Save your leather (Online Bonus)
Caked-on mud works into the pores, drying it out and compromising durability. Warm water and a stiff vegetable brush will remove most dirt.
Air out insoles (Online Bonus)
Cobbler Dave Page says that sweat-soaked insoles will infect your boots with stink and mildew. When you take off your boots at the end of the day, remove the insoles, too, and let them air dry sticking out of your open, unlaced boots.
Keep away from heat
Never dry wet boots next to a campfire, stove, or space heater, or use a hair dryer. High heat will crack and shrink the leather and cause the soles to delaminate.
Minimize plastic bag time
Bagging muddy boots for a few hours is okay. But if you leave them wrapped in plastic for a few days–especially in warm temperatures–they might crawl away on their own. Use a paper or cloth bag for transporting muddy boots to avoid spawning mildew and other eager biotics.
Fact or Myth?
Q: Mink oil is bad for leather boots.
A: Fact! Most hiking boots made in the last 20 years should only be treated with wax or silicone-based waterproofing and leather conditioning products. Dave Page says oil-based treatments (including mink oil) over-soften chromium-tanned leather. Modern, glued-on boot soles can also delaminate when penetrated by certain oils.
Rand splits apart
Repair a peeling, chipped, or cracked rand–the boot’s rubberized front bumper–using McNett Freesole, a beefier version of Seam Grip. Do not substitute a "super glue" product like Liquid Nails that lacks Freesole’s flexing ability.
- Wipe away dirt with a damp cloth and brush; apply some rubbing alcohol to improve adhesion. Let the boot dry completely before proceeding. (1)
- Apply Freesole using a brush or squeezing directly from tube. Wipe away excess. (2)
- Wrap the front of the boot in Tenacious Tape or duct tape, inserting a pencil under the tape to apply direct pressure to the rand. (3) >>Leave the tape in place overnight.
Sole delaminates at the heel
Clean the heel of the boot with a damp cloth before brushing it with rubbing alcohol. Let the boot dry overnight. Peel back the sole and squeeze a quarter-sized dab of Freesole into the split. Press down firmly and wipe away any excess. Place a filled water bottle upright in the boot to keep constant pressure on the re-glued joint; dry overnight.
Worn-down heel (Online Bonus)
If your stride wears down one side faster than the other, restore a level surface by applying a foundation of Freesole.
- Smooth the worn section with sandpaper. (1)
- Buff with a rag dipped in rubbing alcohol. (2)
- Apply duct tape to make a dam that is at least one-inch tall around the back of heel.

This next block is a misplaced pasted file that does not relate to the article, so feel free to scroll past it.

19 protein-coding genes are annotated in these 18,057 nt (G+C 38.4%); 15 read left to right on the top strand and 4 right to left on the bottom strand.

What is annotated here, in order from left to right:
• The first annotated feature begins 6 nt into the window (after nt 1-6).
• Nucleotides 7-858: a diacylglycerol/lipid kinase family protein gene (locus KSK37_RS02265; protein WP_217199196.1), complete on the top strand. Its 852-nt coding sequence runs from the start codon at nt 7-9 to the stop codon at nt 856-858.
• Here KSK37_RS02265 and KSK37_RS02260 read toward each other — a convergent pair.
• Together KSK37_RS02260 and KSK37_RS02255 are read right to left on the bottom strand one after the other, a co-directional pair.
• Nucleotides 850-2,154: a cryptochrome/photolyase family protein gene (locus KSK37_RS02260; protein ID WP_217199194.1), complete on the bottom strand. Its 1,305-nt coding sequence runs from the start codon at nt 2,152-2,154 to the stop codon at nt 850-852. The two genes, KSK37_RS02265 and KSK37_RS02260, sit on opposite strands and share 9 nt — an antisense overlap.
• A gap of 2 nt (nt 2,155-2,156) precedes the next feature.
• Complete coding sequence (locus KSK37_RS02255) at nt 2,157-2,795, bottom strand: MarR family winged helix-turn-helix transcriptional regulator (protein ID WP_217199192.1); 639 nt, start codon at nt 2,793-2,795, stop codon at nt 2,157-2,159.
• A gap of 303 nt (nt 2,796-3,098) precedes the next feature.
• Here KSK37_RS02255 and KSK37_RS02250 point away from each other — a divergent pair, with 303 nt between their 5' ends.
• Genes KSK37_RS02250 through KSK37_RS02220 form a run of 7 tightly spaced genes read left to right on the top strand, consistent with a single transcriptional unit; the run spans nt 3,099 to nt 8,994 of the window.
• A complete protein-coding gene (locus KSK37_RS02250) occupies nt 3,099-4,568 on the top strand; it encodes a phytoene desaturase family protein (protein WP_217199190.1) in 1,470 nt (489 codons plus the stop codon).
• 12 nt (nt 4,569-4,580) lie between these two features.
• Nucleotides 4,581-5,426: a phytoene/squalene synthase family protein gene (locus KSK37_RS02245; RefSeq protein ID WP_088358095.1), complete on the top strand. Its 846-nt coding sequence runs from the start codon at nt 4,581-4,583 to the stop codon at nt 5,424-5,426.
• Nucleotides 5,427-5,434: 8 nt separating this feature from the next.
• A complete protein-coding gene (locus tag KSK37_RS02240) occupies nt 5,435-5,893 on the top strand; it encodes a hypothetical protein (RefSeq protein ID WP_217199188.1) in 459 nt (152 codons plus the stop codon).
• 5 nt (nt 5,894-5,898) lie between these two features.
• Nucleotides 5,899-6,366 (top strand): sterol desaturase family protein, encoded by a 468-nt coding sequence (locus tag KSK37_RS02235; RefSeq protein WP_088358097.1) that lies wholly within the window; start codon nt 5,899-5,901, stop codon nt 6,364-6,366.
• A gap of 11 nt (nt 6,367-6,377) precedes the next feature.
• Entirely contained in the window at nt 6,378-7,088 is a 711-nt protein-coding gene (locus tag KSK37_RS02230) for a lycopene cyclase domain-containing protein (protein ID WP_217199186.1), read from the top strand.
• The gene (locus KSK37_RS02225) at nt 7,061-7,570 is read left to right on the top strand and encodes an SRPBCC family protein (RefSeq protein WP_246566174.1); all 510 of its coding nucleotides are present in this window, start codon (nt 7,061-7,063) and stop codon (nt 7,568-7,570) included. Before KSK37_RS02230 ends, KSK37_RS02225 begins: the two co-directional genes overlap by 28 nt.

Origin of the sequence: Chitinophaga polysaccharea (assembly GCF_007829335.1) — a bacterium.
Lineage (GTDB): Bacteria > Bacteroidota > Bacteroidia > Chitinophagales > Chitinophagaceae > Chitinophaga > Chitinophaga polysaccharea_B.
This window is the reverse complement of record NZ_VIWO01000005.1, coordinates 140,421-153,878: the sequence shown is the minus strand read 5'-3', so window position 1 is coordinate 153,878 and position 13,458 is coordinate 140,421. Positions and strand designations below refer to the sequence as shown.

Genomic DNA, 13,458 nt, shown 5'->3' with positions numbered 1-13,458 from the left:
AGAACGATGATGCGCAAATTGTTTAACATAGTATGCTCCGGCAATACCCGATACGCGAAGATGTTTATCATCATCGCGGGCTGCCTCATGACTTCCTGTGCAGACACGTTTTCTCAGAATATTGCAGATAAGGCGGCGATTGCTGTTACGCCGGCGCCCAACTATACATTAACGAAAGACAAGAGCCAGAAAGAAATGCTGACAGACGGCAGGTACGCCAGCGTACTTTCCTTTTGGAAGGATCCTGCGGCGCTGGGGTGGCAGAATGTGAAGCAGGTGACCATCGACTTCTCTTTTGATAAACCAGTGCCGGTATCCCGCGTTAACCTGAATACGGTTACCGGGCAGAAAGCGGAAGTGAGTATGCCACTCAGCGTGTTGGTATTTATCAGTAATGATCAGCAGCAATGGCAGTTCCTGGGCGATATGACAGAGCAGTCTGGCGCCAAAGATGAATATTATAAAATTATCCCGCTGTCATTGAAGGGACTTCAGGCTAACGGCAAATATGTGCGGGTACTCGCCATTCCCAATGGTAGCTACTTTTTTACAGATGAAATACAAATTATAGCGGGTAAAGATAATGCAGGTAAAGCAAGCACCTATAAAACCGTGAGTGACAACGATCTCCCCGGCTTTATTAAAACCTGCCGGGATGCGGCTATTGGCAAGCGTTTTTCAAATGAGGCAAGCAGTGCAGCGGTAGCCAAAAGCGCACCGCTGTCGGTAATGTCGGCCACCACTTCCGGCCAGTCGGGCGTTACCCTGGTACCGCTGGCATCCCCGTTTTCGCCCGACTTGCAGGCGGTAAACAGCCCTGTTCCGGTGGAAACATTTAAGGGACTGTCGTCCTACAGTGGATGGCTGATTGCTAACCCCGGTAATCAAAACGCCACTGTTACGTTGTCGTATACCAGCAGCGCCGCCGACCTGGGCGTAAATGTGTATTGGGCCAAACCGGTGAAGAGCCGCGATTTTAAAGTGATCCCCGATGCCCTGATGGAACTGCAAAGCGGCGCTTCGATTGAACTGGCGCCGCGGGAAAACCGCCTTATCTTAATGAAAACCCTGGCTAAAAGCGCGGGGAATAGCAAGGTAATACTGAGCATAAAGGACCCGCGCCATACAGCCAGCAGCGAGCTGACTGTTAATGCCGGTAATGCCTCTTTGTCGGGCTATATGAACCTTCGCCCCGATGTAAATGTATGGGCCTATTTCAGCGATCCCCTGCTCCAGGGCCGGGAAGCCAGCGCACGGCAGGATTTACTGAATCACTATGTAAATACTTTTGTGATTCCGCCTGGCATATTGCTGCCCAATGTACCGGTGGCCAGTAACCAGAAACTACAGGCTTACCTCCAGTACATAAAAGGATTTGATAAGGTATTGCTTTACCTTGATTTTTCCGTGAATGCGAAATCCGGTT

- Holding the boot upside down and level, fill in the missing heel area with Freesole. (3)
- Stabilize the upside-down boot and let dry.
Leaky boots (Online Bonus)
NOLS gear manager McGowan has found even waterproof/breathable boots can be enhanced by after-market sealants that keep rain or snow from saturating the exterior. The drawback: Extra waterproofing may reduce breathability. Products designed for waterproof/breathable boots can also be effective on boots without Gore-Tex or similar membranes. If you know you’ll face deep snow or very wet trails, you may want to seal the exterior seams of your boots with Seam Grip. (See the "Products" sidebar for more options from Grangers, McNett, and Nickwax.)
Lost sole (Online Bonus)
All boot soles eventually wear out. If the uppers are still in decent condition, give your boots new life by sending them to a repair facility to be re-soled for $60. See "Resources" below.
The drier your boots, the less odor they will produce. At home, get rid of moisture by stuffing them with newspaper. For odors that reach WMD status, spray the interior and the removed insoles with Lysol. If the smell persists, apply Mirazyme and place the insoles in the freezer overnight. This will chill-kill whatever biotics remain.
Build a toe cap
Upgrade your boot’s toe protection with a strong, clear polyurethane shield.
- Clean the rand and wipe it down with rubbing alcohol; let dry. (1)
- Sand the leather on the toe with extra-fine (600-grit) sandpaper. (2)
- Apply masking tape across the front of the boot to mark off the area for the cap. (3)
- Buff the sanded area twice with a rag dipped in rubbing alcohol, air-drying in between.
- Paint the toe surface completely with Freesole using a 0.5-inch paintbrush. (3)
- Remove the tape after 45 minutes; let dry overnight. (4)